Alternative Books for Film-makers

I taught myself --am still teaching myself -- film.   It's a 25 year process and counting.  And as someone self-taught, I have a very special relationship with certain books that acted as my teacher.  That helped me understand my job and the environment I worked in when I had no-one to guide me.  Certain of the books mentioned below are the literal reason I have, and have been able to keep, my job as a director.

I took a look at what film-making books other blogs recommend. And my choices are a little more... alternative.  Don't get me wrong: I love In the Blink of an Eye.  But the books that have really made the difference to me are different.  You won't find Rabinger or McKee below.  To be honest, only one of these could be considered a film book.  But they'll do more for you than most film-school reading lists combined.

So if you're a fan of lateral thinking, creativity, and being a rounded individual, read on. And if you've read any of these titles, let me know what you think of them in the comments.

A Grammar of the Film Language, Daniel Arijon

This is a fantastic primer that covers -- literally -- every conceivable way you can shoot a scene. A hell of a lot of technical instruction today is about replicating someone else's style. About surface texture. They start with the idea: 'This looks cool -- how do I copy it?' That's fine as part of a balanced diet -- but it doesn't lead to a deep understanding in how to tell stories or succeed in film.

It would be like a writing course that taught students how to use their favourite words, but never how to put together a sentence.

'A Grammar of the Film Language' is the opposite. It gives you the literal grammar of how you put together shots to tell a story. It gives you the tools you need and explains the options you have to tell a story in any way -- so you can discover your way.

Everything is covered. Single Character. Multiple characters. Action. Flow. It's not always an easy read. But this is what you pick up before blocking out a scene with seven characters around a dinner table.

Best bits: where Arijon gets bored and starts illustrating all his characters naked.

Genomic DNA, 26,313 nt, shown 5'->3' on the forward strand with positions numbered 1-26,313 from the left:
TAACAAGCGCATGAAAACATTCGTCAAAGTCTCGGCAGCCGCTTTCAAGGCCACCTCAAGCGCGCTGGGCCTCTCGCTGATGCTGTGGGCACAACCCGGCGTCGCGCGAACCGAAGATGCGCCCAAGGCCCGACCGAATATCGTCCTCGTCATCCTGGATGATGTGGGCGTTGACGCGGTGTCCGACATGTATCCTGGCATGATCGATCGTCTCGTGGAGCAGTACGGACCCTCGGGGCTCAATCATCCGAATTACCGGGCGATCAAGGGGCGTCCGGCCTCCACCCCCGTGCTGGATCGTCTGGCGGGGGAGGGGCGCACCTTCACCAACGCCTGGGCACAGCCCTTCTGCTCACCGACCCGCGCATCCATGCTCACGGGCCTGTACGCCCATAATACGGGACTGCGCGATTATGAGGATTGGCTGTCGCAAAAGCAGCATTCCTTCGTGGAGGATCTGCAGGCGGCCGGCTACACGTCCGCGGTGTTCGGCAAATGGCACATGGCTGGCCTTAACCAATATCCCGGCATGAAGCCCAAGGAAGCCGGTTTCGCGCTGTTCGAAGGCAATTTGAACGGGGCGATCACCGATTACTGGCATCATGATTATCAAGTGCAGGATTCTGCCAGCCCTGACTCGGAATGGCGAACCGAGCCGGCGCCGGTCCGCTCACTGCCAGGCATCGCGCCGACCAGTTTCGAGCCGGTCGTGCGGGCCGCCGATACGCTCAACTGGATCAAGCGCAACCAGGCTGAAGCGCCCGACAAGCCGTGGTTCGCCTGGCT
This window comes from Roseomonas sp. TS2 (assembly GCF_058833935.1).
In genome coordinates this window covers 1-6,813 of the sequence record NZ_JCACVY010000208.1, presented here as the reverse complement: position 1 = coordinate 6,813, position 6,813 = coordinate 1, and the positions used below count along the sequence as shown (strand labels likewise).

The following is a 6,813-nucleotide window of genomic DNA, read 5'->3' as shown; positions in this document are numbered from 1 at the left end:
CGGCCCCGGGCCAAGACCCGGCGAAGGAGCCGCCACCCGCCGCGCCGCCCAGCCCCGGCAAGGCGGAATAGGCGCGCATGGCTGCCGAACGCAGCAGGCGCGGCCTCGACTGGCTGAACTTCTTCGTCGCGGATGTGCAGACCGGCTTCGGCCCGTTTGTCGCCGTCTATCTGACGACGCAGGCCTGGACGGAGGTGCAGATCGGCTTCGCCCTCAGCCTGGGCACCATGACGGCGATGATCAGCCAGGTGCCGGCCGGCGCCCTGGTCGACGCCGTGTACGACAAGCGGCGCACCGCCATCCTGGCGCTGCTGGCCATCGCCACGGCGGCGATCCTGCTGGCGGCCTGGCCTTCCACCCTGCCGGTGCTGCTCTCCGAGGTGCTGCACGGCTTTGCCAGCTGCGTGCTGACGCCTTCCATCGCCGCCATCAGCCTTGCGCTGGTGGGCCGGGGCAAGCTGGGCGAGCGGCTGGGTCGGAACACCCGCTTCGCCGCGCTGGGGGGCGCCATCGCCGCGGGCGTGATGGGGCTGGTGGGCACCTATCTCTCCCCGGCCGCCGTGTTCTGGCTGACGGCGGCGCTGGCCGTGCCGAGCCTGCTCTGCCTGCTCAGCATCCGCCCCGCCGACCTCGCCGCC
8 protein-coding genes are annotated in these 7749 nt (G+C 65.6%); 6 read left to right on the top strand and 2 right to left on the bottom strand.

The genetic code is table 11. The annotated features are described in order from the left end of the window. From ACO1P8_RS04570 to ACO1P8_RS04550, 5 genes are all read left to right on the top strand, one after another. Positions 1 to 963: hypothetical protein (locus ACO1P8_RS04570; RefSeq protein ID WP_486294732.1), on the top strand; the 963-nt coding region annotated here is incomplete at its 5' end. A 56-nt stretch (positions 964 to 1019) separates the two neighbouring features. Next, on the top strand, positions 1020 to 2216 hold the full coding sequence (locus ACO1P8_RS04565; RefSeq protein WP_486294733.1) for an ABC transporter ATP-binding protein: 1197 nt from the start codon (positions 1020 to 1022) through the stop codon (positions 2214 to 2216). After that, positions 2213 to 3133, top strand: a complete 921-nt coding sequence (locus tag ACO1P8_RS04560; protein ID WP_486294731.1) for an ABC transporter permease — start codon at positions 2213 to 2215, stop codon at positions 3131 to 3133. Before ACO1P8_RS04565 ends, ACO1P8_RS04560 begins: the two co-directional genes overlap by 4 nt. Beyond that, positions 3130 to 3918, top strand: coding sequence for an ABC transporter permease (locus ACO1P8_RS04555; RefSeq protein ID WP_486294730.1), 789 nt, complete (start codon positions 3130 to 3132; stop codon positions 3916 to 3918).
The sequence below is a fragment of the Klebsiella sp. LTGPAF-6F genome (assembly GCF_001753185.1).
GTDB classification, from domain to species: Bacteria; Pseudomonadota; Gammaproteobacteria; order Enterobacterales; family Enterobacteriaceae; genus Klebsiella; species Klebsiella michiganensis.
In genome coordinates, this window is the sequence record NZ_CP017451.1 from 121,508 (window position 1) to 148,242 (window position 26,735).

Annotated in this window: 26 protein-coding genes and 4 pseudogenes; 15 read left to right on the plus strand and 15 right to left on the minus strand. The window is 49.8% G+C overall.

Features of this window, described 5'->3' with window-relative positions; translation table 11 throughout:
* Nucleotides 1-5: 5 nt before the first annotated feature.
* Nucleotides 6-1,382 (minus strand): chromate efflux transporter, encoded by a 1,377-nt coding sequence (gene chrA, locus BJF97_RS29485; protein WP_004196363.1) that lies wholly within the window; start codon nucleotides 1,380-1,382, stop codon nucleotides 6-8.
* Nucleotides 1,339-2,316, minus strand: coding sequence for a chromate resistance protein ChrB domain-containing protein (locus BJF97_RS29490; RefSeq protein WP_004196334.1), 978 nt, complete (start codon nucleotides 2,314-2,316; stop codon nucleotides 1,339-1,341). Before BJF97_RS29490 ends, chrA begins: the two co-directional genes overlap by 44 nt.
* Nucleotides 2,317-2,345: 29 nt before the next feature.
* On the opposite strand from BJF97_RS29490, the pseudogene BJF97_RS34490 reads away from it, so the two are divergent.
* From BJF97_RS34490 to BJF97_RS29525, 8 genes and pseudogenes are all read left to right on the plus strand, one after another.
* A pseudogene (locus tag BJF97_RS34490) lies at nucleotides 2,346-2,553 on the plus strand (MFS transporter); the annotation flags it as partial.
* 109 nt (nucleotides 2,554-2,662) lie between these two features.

Go to 'A Grammar of the Film Language' on amazon.

Impro, Keith Johnson

Maybe I'm biased. I don't think I can talk about 'Impro' without sounding like an evangelising maniac or super-smug know-it-all douche. I don't care, though. Honestly, unless you were born a genius, you can't be a fully qualified director without the insights you'll find in 'Impro'.

A manual for understanding life as much as a set of dramatic tools, 'Impro' will change your perception on almost every subject it touches. The first part -- Status -- is a masterpiece of social anthropology, the psychology of personal interactions, and an analysis of the basic units of dramatic content.

If you haven't read it, it's the most important thing you need to do to improve your writing and directing. Honestly, stop reading this stupid article right now, buy the book, and come back. Or don't come back, so long as you read 'Impro'. I would go as far as to say that there are two kinds of people in the world, people who've read Impro and people who haven't.

Unless your last name ends in Fincher or Kubrick, you probably won't have teased out all this stuff through personal observation, and you will find yourself using it in almost every scene you write or direct afterwards.

Best bit: 'Status', one of the most illuminating essays you'll ever read on anything.

Go to 'Impro' on amazon.  Now!!!...

You Can Draw in 30 Days, MARK KISTLER

If you direct, you need to know how to draw. You don't need to give Leonardo Da Vinci a run for his money. But you need sketch well enough -- in some form -- that your collaborators can understand what you're attempting to communicate visually.

You need to work up storyboards where a close-up of an angry man's face is more than a big fat circle within a square.

Communicating visually on the most basic level is something I've struggled with all my life -- and I continue to struggle with (you can ask Mack Chater and Lauren Zara Brown what they think of my scamps and you'll probably get a minute-long laughing fit...)

But a month with this book allowed me a freedom to express myself with a pen and paper. And it's changed my relationship with pre-production. As someone who was always told, "You just can't draw..." it's liberating to realise that, even to a very limited extent, you can.

'Draw in 30 Days' is a very special book, it's a lot of fun, and it works. You might not be a storyboard artist at the end of the month, but you'll look back at the improvement you've made with astonishment. Buy the book along with a couple of 4B pencils and a sketchbook, put an hour aside for thirty days, come back here and tell me it wasn't worth the time.

Best bit: drawing koalas.

Go to 'You Can Draw in 30 Days' on amazon.

The 48 Laws of Power by Robert Green

This book is almost endless fun. Revel in its Machiavellian spirit. Then use it to navigate every part of the film business outside of designing shots.

Within the first chapter: 'Never Outshine The Master', you'll recognise and finally understand the power dynamics of working for execs, creative directors and clients. Clear, lucid, and convincing, it'll shine a light on many baffling episodes you've experienced.  'The 48 Laws of Power' explains the crazy situation we've all experienced at one time or another in this business. Where working harder, doing better work, making bigger sacrifices, all make your relationships with those who work for seemingly explode.